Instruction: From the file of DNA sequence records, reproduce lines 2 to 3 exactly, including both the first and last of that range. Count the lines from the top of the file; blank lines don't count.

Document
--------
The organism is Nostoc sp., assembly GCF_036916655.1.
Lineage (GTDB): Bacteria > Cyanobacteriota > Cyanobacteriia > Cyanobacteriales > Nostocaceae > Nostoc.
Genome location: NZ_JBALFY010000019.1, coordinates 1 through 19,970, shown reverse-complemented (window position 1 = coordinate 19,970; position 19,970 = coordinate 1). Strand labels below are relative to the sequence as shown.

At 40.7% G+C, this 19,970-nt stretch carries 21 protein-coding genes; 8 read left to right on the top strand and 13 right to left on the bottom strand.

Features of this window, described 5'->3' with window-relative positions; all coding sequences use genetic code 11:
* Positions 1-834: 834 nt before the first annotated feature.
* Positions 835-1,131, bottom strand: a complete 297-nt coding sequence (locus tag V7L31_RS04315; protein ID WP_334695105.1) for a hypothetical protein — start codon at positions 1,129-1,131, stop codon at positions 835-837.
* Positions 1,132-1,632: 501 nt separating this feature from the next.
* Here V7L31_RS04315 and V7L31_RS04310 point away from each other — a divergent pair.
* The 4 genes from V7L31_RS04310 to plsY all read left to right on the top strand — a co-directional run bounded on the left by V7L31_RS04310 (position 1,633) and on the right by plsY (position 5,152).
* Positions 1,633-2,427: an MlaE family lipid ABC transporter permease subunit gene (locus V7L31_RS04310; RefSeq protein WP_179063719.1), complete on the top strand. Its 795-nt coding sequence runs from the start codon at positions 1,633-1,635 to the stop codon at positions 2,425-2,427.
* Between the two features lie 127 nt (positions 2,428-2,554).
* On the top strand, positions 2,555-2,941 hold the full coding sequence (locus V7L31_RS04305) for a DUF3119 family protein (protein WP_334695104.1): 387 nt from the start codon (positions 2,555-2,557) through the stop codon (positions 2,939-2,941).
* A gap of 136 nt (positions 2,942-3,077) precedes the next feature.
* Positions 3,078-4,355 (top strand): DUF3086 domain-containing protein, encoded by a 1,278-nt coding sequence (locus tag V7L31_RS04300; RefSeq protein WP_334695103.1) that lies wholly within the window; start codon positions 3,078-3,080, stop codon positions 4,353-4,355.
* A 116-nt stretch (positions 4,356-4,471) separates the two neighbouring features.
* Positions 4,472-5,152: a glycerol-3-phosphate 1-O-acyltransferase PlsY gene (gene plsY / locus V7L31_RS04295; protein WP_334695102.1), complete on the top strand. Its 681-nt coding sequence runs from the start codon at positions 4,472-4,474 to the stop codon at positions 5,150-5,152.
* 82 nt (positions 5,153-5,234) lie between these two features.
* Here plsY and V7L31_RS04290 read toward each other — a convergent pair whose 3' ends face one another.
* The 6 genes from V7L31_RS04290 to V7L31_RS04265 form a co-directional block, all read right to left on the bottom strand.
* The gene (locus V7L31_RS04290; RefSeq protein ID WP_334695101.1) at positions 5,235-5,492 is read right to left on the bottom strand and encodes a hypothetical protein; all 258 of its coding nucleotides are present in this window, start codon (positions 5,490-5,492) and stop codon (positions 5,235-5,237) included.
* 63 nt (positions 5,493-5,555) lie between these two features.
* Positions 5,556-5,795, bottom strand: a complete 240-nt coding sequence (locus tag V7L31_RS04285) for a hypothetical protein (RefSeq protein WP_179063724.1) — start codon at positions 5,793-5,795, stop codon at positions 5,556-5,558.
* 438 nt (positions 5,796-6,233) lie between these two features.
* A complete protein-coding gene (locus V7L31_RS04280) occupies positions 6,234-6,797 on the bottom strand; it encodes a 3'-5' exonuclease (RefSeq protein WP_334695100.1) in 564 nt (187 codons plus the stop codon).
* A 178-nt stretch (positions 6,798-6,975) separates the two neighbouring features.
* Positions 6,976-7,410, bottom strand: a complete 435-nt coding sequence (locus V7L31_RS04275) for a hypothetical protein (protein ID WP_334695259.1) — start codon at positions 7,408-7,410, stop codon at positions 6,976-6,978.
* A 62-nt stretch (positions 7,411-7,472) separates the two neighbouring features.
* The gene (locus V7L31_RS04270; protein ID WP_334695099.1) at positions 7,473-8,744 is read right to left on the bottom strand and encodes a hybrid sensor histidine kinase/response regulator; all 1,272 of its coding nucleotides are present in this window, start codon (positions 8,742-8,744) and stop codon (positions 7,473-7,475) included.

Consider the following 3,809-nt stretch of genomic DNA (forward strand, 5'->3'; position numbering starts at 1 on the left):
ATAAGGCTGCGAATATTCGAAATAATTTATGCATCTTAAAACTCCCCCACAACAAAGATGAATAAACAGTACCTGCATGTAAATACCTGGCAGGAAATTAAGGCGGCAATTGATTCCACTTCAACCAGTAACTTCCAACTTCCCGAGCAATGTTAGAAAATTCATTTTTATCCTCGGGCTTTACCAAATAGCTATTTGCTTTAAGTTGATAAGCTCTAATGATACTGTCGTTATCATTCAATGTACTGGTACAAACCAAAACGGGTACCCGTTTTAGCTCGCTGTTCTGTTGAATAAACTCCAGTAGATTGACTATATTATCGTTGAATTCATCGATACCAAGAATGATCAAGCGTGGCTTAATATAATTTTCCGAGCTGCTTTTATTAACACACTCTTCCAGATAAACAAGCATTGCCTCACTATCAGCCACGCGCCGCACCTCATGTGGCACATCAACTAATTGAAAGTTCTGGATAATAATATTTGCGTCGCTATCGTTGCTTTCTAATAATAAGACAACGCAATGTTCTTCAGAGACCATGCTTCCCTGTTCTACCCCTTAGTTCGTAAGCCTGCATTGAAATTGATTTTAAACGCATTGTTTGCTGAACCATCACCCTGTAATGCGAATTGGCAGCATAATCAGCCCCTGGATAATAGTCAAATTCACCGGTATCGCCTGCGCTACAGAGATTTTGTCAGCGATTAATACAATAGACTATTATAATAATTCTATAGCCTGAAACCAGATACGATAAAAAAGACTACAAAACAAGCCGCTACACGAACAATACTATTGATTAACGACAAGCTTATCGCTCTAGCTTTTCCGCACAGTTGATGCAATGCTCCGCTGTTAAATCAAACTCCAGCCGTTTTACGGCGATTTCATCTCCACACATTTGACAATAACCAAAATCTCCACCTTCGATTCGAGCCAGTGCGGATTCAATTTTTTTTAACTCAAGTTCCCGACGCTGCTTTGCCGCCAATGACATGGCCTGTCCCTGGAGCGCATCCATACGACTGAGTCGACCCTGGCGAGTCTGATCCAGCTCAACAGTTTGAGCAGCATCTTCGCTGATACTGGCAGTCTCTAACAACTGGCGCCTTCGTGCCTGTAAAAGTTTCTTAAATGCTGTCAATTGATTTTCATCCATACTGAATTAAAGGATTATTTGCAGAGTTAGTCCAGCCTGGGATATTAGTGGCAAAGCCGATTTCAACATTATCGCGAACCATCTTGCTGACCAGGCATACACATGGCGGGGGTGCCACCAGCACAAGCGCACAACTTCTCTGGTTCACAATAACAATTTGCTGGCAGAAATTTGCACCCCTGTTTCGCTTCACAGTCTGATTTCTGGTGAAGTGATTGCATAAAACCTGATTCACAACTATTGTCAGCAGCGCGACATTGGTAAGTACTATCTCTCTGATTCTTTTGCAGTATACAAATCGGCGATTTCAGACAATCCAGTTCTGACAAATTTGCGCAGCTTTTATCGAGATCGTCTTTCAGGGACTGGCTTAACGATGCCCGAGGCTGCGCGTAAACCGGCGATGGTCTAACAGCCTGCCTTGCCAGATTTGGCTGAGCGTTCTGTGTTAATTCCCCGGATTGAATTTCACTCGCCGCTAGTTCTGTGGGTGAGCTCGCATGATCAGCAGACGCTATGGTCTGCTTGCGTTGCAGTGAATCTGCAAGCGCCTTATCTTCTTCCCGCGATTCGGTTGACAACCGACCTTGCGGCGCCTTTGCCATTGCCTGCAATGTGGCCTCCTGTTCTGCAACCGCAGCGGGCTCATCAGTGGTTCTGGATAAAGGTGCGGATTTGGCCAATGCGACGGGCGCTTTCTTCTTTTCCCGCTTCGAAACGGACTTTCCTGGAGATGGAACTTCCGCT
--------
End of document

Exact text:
Lineage (GTDB): Bacteria > Cyanobacteriota > Cyanobacteriia > Cyanobacteriales > Nostocaceae > Nostoc.
Genome location: NZ_JBALFY010000019.1, coordinates 1 through 19,970, shown reverse-complemented (window position 1 = coordinate 19,970; position 19,970 = coordinate 1). Strand labels below are relative to the sequence as shown.